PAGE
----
Diabetes is the seventh leading cause of death in the United States and impacts more than a quarter of people 65 and older.
If you have diabetes or are at risk, Medicare offers a lot of coverage to help manage your condition.
Medicare coverage can also help prevent severe health problems that go along with diabetes, but it does not cover everything.
If you have diabetes, your body does not make enough insulin or it does not respond to insulin like it should. Insulin is a hormone that changes sugar, starches and other food into the energy you need to live. If you do not have enough insulin, your blood sugar will be too high. A high blood sugar level is bad for your health.
If you have diabetes but do not treat it, you can have serious health problems. According to the American Diabetes Association, over 37 million Americans were living with diabetes in 2019. Nearly 30% of people age 65 and older have diabetes. Diabetes is the seventh leading cause of death in the United States.
There is good news. If you find and treat diabetes early, you can prevent or delay many of the health problems diabetes brings on. Eating right, being active, and taking new diabetes drugs can help.
What’s covered for diabetes?
If you have diabetes or are at risk for it, Medicare can help. Medicare covers:
- Tests to tell if you have diabetes
- Drugs and supplies you will need if you have diabetes
- Services that can help you manage your diabetes and stay healthy
Medicare Part B covers up to two diabetes screenings each year if you are at risk for diabetes. It also covers many of the supplies and services you may need to control your diabetes.
Medicare Part D is Medicare’s prescription drug benefit. It covers insulin, diabetes drugs, and certain supplies. However, there are times when Medicare Part D does not cover insulin, diabetes drugs, or supplies. For example, Medicare Part B, not D, covers external insulin pumps and the insulin used in them.
What Medicare does NOT cover
If you have diabetes or are at risk, Medicare offers a lot of coverage. Medicare can help you manage your condition. It also can help prevent severe health problems that go along with diabetes. But it does not cover everything. Here are some services people with diabetes commonly need that Medicare does not cover:
- Eye exams for glasses. These are called eye refraction exams.
- Note: There is a special type of eye exam that Medicare will cover for people with diabetes. This exam, called a dilated exam, checks for damage to your eyes. If not controlled, diabetes can cause serious problems to your vision. Medicare will cover this exam once every 12 months.
- Routine physical exams. These are exams beyond the one-time “Welcome to Medicare” physical exam. Medicare will cover an Annual Wellness visit every 12 months. Learn more on annual wellness visits.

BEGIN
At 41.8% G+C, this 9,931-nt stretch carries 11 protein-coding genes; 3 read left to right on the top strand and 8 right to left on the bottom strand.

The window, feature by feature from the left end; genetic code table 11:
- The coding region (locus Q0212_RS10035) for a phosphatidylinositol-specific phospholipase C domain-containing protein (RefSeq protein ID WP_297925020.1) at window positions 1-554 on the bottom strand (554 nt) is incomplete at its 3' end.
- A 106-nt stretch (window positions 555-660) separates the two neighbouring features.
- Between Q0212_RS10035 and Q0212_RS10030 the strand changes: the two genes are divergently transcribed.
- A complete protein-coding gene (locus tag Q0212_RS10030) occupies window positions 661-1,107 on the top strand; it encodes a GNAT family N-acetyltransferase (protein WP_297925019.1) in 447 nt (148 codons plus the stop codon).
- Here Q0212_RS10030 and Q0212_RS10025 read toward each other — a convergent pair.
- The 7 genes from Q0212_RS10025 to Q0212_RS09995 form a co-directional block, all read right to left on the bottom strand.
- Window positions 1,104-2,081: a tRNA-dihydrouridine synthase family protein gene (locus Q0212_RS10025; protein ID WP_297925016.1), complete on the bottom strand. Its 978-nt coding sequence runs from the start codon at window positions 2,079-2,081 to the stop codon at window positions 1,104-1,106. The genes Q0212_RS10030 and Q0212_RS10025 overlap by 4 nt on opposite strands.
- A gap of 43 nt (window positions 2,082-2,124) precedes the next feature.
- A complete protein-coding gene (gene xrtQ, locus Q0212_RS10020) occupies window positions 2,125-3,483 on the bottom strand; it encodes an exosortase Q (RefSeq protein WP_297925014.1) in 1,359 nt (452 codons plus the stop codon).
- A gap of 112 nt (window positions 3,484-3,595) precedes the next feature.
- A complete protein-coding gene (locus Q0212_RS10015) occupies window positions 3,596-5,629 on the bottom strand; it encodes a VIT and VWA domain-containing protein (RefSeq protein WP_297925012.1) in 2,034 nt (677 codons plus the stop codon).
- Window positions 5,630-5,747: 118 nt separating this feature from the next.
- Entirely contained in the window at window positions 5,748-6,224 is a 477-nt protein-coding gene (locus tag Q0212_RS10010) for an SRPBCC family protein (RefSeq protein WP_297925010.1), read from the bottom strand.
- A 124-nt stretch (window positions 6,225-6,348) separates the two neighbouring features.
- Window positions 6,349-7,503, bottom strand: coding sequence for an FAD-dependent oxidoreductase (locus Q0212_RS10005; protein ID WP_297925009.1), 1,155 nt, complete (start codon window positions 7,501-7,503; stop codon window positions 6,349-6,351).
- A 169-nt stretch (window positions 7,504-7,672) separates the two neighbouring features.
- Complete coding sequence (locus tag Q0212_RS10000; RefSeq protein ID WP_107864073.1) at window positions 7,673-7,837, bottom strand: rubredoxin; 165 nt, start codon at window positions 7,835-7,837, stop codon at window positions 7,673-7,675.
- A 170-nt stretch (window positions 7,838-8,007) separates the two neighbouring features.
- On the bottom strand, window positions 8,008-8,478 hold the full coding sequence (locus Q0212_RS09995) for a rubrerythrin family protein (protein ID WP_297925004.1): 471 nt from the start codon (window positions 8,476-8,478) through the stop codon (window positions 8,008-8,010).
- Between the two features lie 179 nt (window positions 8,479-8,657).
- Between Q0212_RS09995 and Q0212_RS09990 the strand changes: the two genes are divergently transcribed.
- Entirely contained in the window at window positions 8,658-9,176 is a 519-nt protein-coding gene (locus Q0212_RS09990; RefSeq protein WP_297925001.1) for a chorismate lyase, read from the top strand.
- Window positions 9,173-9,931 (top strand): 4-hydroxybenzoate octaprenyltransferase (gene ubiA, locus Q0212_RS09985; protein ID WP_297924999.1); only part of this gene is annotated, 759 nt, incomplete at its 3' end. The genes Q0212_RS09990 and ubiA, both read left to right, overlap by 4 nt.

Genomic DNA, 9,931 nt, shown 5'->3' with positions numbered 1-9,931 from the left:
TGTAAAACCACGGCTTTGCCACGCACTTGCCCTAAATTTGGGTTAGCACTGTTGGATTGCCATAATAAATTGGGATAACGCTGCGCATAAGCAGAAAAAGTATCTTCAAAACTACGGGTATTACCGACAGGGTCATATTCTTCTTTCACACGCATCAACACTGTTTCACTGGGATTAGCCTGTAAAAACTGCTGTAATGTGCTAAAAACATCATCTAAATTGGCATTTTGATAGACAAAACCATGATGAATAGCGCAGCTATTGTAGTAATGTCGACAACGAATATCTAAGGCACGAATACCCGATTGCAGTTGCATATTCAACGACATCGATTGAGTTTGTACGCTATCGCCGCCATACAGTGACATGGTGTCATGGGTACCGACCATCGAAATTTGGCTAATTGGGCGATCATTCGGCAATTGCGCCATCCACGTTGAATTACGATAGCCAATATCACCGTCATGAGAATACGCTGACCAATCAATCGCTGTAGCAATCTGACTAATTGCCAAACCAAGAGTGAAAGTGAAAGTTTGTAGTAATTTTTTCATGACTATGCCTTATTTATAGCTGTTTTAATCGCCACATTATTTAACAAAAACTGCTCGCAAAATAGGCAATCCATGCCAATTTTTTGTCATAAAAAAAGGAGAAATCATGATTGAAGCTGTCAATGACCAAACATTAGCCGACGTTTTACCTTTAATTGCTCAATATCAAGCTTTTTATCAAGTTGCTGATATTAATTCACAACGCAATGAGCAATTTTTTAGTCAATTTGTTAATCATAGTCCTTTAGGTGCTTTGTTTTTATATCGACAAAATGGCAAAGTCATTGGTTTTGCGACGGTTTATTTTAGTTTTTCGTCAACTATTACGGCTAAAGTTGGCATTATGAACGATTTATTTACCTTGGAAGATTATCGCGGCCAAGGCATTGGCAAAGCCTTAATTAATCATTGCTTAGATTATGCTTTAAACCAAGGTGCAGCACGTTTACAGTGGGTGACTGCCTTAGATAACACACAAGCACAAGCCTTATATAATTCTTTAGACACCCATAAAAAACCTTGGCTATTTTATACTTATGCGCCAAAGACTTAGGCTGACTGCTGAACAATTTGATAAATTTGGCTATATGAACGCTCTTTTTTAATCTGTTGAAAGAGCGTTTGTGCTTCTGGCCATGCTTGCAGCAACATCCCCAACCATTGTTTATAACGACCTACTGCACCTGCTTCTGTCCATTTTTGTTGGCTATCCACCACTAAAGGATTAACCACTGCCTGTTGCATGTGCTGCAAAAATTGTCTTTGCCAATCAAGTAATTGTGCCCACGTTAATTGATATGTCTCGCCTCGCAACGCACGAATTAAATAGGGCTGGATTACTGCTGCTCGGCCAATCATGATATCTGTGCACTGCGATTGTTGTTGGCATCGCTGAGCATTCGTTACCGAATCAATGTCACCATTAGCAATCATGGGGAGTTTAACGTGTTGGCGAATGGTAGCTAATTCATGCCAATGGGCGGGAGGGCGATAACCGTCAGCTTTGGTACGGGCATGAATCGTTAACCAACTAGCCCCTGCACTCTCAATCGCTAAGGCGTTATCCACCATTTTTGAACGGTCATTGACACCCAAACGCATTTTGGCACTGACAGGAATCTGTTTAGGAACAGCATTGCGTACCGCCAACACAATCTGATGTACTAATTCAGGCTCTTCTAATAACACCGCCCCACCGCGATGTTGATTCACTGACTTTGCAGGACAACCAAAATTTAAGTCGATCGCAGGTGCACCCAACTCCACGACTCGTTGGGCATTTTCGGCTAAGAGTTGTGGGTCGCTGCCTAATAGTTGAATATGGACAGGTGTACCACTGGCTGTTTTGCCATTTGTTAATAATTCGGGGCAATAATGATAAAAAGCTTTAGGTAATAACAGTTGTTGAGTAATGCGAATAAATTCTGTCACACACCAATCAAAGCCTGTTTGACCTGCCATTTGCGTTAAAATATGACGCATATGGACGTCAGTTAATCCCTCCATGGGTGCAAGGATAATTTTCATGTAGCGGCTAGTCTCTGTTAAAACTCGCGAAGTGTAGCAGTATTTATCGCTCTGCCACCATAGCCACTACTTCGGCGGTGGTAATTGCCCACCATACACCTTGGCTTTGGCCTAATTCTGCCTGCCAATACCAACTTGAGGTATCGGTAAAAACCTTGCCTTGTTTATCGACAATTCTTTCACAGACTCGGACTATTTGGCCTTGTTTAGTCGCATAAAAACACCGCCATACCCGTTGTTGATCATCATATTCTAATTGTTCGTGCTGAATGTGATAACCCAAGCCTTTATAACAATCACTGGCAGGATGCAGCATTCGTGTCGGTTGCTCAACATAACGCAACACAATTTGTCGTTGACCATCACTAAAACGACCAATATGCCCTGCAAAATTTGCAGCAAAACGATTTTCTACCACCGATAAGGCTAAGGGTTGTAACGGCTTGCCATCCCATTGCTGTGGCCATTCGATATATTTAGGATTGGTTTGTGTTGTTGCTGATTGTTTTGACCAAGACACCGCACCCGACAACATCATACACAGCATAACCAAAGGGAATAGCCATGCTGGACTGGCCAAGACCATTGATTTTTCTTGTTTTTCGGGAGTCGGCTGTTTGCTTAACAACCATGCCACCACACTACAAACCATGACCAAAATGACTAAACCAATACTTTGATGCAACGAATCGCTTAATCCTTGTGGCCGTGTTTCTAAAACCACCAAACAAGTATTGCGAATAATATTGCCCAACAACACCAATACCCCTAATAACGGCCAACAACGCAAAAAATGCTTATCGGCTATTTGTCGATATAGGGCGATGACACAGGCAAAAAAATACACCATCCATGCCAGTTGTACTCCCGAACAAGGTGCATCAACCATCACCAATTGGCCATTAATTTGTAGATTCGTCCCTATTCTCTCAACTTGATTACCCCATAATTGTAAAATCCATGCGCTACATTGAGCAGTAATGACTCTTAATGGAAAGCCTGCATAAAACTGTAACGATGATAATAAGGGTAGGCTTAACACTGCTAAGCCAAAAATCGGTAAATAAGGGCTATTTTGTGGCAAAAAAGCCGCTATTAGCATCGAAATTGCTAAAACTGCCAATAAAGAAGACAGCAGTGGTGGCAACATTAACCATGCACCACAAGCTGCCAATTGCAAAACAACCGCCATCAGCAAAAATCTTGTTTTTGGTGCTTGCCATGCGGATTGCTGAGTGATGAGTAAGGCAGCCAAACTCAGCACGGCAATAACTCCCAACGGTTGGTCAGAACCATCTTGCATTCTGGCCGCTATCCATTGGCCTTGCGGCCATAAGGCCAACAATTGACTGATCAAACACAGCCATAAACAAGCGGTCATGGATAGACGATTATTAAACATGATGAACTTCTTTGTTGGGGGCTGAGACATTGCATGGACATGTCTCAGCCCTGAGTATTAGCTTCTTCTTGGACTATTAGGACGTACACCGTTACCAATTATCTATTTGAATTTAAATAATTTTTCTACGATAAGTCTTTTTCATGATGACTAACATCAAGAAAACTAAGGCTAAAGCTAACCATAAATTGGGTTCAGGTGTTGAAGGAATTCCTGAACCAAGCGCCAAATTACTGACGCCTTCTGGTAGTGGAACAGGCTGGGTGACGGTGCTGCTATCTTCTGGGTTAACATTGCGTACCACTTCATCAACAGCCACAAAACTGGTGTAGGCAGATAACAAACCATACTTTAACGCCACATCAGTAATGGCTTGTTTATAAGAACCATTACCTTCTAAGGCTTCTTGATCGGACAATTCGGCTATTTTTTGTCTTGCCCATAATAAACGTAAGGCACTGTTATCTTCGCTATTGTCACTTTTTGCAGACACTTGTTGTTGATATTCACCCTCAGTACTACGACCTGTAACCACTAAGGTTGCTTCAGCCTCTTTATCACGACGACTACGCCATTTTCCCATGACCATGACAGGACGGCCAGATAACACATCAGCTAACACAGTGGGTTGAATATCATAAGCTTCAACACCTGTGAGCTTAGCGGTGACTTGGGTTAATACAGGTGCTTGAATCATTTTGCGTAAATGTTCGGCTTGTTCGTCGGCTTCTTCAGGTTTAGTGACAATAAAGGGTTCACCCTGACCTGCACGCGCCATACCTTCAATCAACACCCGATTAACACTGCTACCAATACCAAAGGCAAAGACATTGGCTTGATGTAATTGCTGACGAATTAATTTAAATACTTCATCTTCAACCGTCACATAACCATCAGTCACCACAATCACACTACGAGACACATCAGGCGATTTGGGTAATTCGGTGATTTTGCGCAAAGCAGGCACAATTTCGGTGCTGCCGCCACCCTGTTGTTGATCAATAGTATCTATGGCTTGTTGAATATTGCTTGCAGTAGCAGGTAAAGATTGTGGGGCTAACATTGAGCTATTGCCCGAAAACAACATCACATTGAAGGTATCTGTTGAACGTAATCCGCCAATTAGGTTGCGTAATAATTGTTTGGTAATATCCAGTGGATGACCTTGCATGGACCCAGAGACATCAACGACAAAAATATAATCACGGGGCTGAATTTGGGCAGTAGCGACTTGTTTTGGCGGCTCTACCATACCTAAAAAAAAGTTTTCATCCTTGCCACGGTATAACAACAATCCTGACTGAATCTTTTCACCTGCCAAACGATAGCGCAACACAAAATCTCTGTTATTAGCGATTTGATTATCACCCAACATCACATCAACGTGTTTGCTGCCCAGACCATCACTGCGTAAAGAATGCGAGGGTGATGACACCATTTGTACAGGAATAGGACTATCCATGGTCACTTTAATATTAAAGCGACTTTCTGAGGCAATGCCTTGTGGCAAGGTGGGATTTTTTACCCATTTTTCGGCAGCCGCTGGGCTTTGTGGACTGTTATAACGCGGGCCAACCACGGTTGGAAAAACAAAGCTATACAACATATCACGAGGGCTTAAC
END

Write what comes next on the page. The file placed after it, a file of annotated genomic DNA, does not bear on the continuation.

- Weight-loss programs
You must also follow Medicare rules. For example, you must get a doctor’s prescription for certain services or get care from certain professionals.
Paying close attention to these rules will save you money. If you do not follow them, you may have to pay the full cost for a certain treatment, service, or product.
Medicare-covered products and supplies
Medicare covers a range of supplies to help you keep your blood sugar levels under control. This can help prevent damage to your blood vessels, eyes, kidneys, and nerves from your diabetes.
- Equipment that lets you test your blood sugar
- Medical supplies that help you take insulin
- Specialized orthopedic footwear
- A foot doctor, or podiatrist, or other qualified doctor must prescribe the shoes or inserts. A doctor or someone else who is qualified must fit you for the shoes and give them to you.
Medicare Part B covers some of this equipment. Medicare Part D covers other drugs and the supplies to use in taking those drugs. It is important to understand the differences so you get your supplies on time and save money.
Get supplies and equipment to test blood sugar and take insulin
Your doctor must give you a prescription for your blood sugar self-testing equipment and supplies.
- Order and pick up your supplies at your drugstore
- Order supplies from a medical equipment supplier. A supplier is a company, person, or agency that offers them outside of a hospital or skilled nursing facility.
You must place this order yourself, using your doctor’s prescription. Your doctor cannot order supplies for you.
Medicare preventive services covered for people with diabetes
If you have diabetes, Medicare covers certain preventive services for you. Your doctor must write an order or referral for you to get some of them, including:
- Tests to see if you have diabetes, called a diabetes screening
- Training to help you manage your diabetes
- Advice on what to eat, called medical nutrition therapy services
- Blood sugar tests, called hemoglobin A1C tests
- Special eye exams
You do not need an order or referral for these:
- Foot exams and treatment
- Eye exams to test for glaucoma
- Shots for flu and pneumonia
- “Welcome to Medicare” physical exam
- Annual Wellness Visit